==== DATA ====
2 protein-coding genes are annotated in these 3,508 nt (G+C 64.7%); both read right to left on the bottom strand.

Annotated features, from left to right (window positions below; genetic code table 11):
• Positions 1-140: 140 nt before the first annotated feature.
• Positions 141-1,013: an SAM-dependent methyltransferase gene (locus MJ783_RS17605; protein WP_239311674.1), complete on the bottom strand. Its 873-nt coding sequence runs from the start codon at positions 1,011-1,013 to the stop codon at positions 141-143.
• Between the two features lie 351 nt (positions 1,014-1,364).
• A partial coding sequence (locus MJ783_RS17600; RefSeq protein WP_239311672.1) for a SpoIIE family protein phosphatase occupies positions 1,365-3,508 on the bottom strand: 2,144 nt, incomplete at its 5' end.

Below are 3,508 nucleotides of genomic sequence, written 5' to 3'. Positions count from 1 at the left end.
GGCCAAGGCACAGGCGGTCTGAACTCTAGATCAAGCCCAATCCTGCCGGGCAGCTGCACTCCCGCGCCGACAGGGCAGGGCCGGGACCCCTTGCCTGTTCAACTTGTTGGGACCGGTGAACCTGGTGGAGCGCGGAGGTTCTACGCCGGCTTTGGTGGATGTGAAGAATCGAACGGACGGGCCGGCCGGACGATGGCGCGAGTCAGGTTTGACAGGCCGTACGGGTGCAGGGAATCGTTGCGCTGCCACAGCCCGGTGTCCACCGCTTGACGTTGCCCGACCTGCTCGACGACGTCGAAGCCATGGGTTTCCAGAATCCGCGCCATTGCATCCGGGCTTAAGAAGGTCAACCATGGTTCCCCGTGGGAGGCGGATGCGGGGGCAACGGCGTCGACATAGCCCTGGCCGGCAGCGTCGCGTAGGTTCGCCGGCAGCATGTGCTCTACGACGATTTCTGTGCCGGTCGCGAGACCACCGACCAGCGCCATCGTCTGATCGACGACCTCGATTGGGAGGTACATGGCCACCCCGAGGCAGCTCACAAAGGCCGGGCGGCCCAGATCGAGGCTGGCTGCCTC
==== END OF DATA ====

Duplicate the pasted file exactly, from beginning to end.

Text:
2 protein-coding genes are annotated in these 3,508 nt (G+C 64.7%); both read right to left on the bottom strand.

Annotated features, from left to right (window positions below; genetic code table 11):
• Positions 1-140: 140 nt before the first annotated feature.
• Positions 141-1,013: an SAM-dependent methyltransferase gene (locus MJ783_RS17605; protein WP_239311674.1), complete on the bottom strand. Its 873-nt coding sequence runs from the start codon at positions 1,011-1,013 to the stop codon at positions 141-143.
• Between the two features lie 351 nt (positions 1,014-1,364).
• A partial coding sequence (locus MJ783_RS17600; RefSeq protein WP_239311672.1) for a SpoIIE family protein phosphatase occupies positions 1,365-3,508 on the bottom strand: 2,144 nt, incomplete at its 5' end.

Below are 3,508 nucleotides of genomic sequence, written 5' to 3'. Positions count from 1 at the left end.
GGCCAAGGCACAGGCGGTCTGAACTCTAGATCAAGCCCAATCCTGCCGGGCAGCTGCACTCCCGCGCCGACAGGGCAGGGCCGGGACCCCTTGCCTGTTCAACTTGTTGGGACCGGTGAACCTGGTGGAGCGCGGAGGTTCTACGCCGGCTTTGGTGGATGTGAAGAATCGAACGGACGGGCCGGCCGGACGATGGCGCGAGTCAGGTTTGACAGGCCGTACGGGTGCAGGGAATCGTTGCGCTGCCACAGCCCGGTGTCCACCGCTTGACGTTGCCCGACCTGCTCGACGACGTCGAAGCCATGGGTTTCCAGAATCCGCGCCATTGCATCCGGGCTTAAGAAGGTCAACCATGGTTCCCCGTGGGAGGCGGATGCGGGGGCAACGGCGTCGACATAGCCCTGGCCGGCAGCGTCGCGTAGGTTCGCCGGCAGCATGTGCTCTACGACGATTTCTGTGCCGGTCGCGAGACCACCGACCAGCGCCATCGTCTGATCGACGACCTCGATTGGGAGGTACATGGCCACCCCGAGGCAGCTCACAAAGGCCGGGCGGCCCAGATCGAGGCTGGCTGCCTC